In 2001, he became head of the Canadian Space Agency and left in 2005 to enter politics. He lost his first election in 2006, but in 2008 won the riding of Westmount-Ville-Marie. He is the party's critic for science, industry and technology. In his political career, he has championed the idea of a commissioner for children and young people.
To focus on his campaign, Garneau has stepped down from his role as Liberal House Leader. New Brunswick MP Dominic LeBlanc was named as his replacement by interim leader Bob Rae.
Garneau becomes the third sitting MP to enter the race, after Justin Trudeau and B.C. MP Joyce Murray.
Garneau has 'intellectual heft'
One supporter says he is attracted to Garneau because of his "intellectual heft." A Liberal insider says that if Trudeau falls flat on his face, then Garneau will be there as a solid, credible candidate, and a household name to boot.
At 63, Garneau qualifies as an early boomer, a member of a political age-cohort that ranges from Bill and Hillary Clinton, Mitt Romney, Bob Rae and a number of his seatmates on the Liberal bench.
There is a sense of the headiness of what it was like coming of age in the 60s as he relates how he crossed the Atlantic in an 18-metre yacht with 12 others in 1969, the same year, he notes, as Woodstock and the moon landing.
His 8000 Twitter followers don't compare to Trudeau's nearly 170,000, but nothing humanizes him more than some of his tweets, as he obligingly answers questions about life in space. Is there a special space toilet, how does the shuttle's vacuum cleaner work when the shuttle's flying in a vacuum, is there a Velcro strip inside the helmet to aid in nose-scratching? (Answers: yes, it just does, and no).
'Liberals don't have a natural entitlement to govern'
The Liberals don't have a natural entitlement to govern Canada, he said, stressing that the right must be earned.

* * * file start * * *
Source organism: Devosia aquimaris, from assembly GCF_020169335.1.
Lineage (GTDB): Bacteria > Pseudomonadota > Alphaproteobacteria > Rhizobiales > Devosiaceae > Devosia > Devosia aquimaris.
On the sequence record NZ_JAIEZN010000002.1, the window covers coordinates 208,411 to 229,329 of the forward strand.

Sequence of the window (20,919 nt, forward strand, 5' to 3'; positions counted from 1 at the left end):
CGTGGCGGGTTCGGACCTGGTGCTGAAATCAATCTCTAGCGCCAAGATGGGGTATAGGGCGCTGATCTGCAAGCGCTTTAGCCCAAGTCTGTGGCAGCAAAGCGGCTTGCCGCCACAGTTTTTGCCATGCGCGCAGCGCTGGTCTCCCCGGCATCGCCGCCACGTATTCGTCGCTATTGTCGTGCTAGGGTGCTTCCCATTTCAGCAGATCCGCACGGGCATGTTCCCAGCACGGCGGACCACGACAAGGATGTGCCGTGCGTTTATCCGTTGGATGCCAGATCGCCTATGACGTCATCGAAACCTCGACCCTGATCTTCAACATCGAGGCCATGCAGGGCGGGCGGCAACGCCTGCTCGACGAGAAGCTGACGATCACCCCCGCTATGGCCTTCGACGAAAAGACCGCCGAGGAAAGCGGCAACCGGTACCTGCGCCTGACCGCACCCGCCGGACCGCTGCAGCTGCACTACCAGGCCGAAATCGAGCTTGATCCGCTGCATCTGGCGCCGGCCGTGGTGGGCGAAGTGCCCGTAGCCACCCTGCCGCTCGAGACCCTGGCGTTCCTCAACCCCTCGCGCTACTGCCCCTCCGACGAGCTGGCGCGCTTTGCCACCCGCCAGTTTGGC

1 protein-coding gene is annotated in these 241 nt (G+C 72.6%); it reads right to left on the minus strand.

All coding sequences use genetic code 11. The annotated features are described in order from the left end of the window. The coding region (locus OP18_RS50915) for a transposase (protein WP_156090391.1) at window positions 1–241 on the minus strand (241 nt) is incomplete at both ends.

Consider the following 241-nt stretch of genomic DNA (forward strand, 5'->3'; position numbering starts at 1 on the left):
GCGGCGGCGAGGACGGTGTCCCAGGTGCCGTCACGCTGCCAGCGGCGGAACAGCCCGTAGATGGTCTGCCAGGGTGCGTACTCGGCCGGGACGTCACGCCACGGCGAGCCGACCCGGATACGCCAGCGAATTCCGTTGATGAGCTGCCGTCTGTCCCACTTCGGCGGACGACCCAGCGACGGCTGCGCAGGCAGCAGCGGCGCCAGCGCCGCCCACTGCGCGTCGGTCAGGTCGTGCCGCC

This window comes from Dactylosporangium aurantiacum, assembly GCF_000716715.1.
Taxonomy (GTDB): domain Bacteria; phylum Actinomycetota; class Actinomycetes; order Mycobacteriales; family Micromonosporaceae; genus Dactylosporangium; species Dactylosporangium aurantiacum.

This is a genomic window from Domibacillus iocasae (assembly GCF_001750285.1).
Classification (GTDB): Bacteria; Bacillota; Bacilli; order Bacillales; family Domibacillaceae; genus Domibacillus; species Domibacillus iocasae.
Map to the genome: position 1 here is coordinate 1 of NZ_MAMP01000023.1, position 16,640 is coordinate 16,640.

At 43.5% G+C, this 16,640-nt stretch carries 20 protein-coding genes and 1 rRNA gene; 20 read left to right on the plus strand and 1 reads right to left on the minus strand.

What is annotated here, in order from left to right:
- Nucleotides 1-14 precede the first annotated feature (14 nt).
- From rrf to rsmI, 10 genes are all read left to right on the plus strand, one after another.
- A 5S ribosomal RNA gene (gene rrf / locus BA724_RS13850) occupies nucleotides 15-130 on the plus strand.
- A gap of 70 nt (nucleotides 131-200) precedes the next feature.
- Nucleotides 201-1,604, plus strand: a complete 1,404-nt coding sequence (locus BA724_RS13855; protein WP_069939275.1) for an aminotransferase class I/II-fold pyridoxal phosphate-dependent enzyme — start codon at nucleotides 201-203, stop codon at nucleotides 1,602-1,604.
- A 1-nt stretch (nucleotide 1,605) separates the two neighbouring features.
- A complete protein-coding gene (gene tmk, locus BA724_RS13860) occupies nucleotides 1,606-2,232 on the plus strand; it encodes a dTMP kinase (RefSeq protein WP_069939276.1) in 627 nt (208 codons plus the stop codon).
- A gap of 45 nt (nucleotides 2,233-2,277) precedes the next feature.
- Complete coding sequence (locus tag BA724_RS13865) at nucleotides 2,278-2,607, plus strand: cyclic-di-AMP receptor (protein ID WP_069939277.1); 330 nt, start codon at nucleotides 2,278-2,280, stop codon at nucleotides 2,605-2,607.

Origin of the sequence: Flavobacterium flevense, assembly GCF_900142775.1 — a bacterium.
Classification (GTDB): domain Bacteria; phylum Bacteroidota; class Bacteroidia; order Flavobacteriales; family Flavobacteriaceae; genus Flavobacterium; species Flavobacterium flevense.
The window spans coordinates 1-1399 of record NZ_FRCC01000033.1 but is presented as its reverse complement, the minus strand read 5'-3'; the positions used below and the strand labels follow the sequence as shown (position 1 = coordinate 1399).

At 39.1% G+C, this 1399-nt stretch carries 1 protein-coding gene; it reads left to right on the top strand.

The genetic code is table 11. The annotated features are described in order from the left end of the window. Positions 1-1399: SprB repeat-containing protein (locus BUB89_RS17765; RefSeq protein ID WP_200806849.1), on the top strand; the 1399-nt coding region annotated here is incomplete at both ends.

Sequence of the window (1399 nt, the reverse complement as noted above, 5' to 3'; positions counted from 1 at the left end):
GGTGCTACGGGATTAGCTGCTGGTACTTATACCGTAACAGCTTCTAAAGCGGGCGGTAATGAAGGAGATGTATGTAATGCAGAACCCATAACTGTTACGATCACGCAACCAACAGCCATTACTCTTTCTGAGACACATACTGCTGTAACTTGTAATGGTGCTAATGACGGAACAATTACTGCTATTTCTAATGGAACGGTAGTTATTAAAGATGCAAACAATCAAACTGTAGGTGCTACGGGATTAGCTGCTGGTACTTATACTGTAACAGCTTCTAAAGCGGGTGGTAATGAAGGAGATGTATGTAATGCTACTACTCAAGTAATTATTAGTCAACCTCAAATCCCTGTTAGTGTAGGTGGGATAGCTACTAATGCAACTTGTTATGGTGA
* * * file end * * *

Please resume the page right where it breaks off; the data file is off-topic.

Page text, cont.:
The economy will be his number one priority, Garneau said, saying that under Stephen Harper Canadians have almost become hewers of wood and drawers of water gain, due to the reliance on the bounties of natural resources.
Investment should be poured into start-ups, he said, and taxes should be lowered for everyone, not just special interest.
Canada's global reputation must be restored, Garneau said, adding that "it's not rocket science, and I know something about rocket science."
At the Canadian Space Agency where he was president for four years, he said he had the experience of managing a budget of millions of dollars, and that he deserves to be known for more than just being one of Canada's first astronauts.
Garneau revealed that he has deposited the first instalment of the non-refundable $75,000 entry fee for the Liberal leadership, adding that maybe the field won't be quite so crowded as it presently appears to be, since he is only the third candidate to put down money (along with Trudeau and Toronto public policy consultant Deborah Coyne.)
The other candidates who have declared their leadership bid or their interest are former MP Martha Hall Findlay, Ottawa lawyer David Bertschi, Vancouver lawyer Alex Burton, retired air force colonel Karen McCrimmon, senior government economist Jonathan Mousley, B.C lawyer David Merner and Toronto lawyer George Takach.